Category Archives: Politics: US: Healthcare

If It’s a Commie Plot, Why Aren’t ‘Patriots’ More Into Fighting It?

Doug Holland’s comment on the previous post sparks an interesting question I have not seen raised elsewhere.

Holland writes, in the context of vaccine resistors,

The whole endless show is an invitation to the Russkies or Chinese. If they ever have an urge to attack, like we’ve been told for decades they’re itching to, they should use a biological agent against Americans. Even if there’s an easy way to prevent the infection, millions and millions of us are so stupid we’ll refuse it.

Which makes me wonder: I would imagine that many of the same people who object to COVID vaccinations also think COVID was released from a Chinese lab. Thus, the “China virus”.

But if you really thought that COVID was a Chinese plot, why wouldn’t you, as a patriotic, red-blooded, American, want to be first in line to defang that plot? Even if it meant wearing masks everywhere and taking a supposedly ‘untested’ vaccine [corrected] with various mysterious risks that you heard might have felled someone’s cousin’s friend?

Indeed, neither vaccination nor mask-wearing has been sold much as a patriotic activity. Why is that?

Posted in COVID-19, Politics: US: Healthcare | 4 Comments

Death Panels Spotted

© 2011 TUBS, CC BY-SA 3.0, via Wikimedia Commons

Remember all that fuss about how Obamacare was going the cause the government to set up “death panels” to ration care? Remember what happened? (Hint: no government death panels although insurance plans continued pre-existing systems to decide what stuff they would not cover, which works out to something quite similar but without accountability; I guess that’s capitalism, and wealthy folks get other choices, so it’s ok.)

But now, thanks to a combination of low vaccination rates and low incidence of mask-wearing, both aided and abetted the state government, Idaho is having such a big COVID spike that hospitals are flooded. So Idaho’s Department of Health and Welfare is starting to ration hospital care. Looks like ‘death panels’ to me:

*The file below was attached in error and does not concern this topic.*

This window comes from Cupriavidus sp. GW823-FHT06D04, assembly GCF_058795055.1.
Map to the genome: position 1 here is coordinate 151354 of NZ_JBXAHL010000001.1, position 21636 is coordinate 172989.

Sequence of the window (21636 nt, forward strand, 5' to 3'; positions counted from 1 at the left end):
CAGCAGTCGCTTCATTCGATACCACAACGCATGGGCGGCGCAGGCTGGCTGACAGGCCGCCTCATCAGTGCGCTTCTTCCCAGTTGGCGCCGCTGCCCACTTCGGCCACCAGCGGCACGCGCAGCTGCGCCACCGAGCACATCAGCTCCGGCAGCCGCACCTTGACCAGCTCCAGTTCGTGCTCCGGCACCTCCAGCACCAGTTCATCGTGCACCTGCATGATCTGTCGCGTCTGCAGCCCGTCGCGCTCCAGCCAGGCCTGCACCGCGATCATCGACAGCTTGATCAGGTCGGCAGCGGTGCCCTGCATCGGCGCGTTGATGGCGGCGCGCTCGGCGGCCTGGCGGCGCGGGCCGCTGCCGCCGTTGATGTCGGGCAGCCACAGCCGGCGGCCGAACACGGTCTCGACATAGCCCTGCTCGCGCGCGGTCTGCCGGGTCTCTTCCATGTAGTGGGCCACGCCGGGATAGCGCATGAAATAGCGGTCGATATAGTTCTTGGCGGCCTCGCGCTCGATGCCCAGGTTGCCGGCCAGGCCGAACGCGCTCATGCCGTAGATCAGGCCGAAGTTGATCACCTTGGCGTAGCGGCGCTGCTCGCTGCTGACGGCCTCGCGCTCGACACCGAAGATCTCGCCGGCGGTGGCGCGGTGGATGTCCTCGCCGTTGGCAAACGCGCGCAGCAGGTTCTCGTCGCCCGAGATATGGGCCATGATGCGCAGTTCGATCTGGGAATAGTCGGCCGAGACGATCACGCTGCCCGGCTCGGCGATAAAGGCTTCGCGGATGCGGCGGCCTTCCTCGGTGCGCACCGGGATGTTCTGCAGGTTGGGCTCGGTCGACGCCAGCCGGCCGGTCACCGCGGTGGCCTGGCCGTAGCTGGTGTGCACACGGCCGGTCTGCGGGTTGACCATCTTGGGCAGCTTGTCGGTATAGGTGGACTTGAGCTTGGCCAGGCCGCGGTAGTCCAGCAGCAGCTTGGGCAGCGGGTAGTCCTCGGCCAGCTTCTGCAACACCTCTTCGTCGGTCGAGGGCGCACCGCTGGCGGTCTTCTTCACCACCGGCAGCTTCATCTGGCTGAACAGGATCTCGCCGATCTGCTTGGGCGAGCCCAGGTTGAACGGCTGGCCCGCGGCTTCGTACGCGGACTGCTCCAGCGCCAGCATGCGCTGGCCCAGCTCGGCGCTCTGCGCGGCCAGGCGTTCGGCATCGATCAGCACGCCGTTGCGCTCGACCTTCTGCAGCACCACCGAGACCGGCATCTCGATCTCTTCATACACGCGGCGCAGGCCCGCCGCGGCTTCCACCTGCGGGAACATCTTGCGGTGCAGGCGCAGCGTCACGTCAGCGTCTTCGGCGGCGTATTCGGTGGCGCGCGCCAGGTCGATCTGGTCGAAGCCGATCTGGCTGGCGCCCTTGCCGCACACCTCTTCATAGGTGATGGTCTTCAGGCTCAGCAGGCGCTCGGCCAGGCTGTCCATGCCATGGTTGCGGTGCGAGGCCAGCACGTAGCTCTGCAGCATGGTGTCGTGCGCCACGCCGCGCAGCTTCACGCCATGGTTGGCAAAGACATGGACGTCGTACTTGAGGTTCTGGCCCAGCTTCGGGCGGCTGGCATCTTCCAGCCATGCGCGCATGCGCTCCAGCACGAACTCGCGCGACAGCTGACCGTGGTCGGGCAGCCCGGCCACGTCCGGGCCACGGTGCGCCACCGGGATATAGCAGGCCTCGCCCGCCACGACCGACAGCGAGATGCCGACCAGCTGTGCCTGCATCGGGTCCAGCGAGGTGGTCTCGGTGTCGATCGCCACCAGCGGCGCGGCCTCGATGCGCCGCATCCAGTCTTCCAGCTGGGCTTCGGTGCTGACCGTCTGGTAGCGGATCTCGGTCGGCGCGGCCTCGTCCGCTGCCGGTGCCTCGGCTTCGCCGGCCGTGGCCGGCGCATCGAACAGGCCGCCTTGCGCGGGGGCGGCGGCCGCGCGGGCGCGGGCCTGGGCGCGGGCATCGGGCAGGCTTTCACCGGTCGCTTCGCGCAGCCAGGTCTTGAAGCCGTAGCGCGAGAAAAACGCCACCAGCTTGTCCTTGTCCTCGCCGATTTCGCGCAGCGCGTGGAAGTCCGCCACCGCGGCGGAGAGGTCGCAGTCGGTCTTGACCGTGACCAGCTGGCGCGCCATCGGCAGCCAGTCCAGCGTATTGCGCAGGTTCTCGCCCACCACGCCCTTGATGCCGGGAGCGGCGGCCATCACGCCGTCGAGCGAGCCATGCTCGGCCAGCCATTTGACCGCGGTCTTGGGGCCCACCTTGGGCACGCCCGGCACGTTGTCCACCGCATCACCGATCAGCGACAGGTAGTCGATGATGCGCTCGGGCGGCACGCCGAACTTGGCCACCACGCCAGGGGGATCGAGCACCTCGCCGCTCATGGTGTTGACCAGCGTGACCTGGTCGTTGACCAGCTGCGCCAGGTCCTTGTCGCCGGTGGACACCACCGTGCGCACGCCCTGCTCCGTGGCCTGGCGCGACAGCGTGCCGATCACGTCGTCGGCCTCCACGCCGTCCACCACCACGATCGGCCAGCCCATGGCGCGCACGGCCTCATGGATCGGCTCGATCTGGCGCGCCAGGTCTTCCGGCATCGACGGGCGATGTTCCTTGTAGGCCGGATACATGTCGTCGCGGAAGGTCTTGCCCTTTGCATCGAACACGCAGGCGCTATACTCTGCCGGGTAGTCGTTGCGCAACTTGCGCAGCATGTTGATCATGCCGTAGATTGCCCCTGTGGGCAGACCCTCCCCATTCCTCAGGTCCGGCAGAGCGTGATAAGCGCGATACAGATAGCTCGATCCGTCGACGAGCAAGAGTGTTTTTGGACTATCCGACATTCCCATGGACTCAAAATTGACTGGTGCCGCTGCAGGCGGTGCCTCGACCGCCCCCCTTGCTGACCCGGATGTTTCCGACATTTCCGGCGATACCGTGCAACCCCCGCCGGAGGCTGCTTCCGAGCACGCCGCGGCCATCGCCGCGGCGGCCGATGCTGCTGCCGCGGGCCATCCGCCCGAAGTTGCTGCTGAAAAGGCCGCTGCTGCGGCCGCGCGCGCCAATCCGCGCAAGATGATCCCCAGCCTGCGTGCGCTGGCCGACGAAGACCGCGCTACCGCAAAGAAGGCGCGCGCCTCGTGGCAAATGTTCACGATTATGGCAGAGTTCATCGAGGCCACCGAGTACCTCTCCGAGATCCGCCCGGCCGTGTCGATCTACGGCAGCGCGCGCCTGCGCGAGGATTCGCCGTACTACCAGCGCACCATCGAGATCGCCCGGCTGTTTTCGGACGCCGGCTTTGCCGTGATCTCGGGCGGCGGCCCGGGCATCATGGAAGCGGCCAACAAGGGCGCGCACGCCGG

The Idaho Department of Health and Welfare on Monday activated its “crisis standards of care” in 10 northern hospitals hard-hit by staff shortages, hospital bed shortages, and a “massive increase in patients with COVID-19 who require hospitalization,” the department announced Tuesday.

The crisis standards mean that the quality of care in those hospitals will be reduced for all patients. Resources will be rationed, and patients with the best chances of survival may be prioritized.

In practice, that could mean that: emergency medical services may prioritize which 9-1-1 calls they respond to; some people who would normally be admitted to the hospital will instead be turned away; some admitted patients may be sent home earlier than typical or may find their hospital bed in a repurposed area of the hospital, like a conference room; and, in the worst cases, hospital staff might not be able to provide an intensive care unit bed or a ventilator to a patient that has a relatively low chance of survival.

“Crisis standards of care is a last resort. It means we have exhausted our resources to the point that our healthcare systems are unable to provide the treatment and care we expect,” Dave Jeppesen, director of Idaho’s Department of Health and Welfare, said in a statement. “This is a decision I was fervently hoping to avoid. The best tools we have to turn this around is for more people to get vaccinated and to wear masks indoors and in outdoor crowded public places. Please choose to get vaccinated as soon as possible—it is your very best protection against being hospitalized from COVID-19.”

Posted in COVID-19, Politics: US: Healthcare | 1 Comment

Robert Paul Wolff Explains Tea Party Rage at ‘Obamacare’

WHY DOES THE RIGHT HATE OBAMACARE? isn’t a use of Occam’s Razor by a famous philosopher, but rather a famous philosopher’s use of the other string in his bow, his many years as a professor housed in a department of Afro-American Studies.

I have to say that, even if Occam’s Razor isn’t invoked, as explanations go it has the virtues of clarity and simplicity: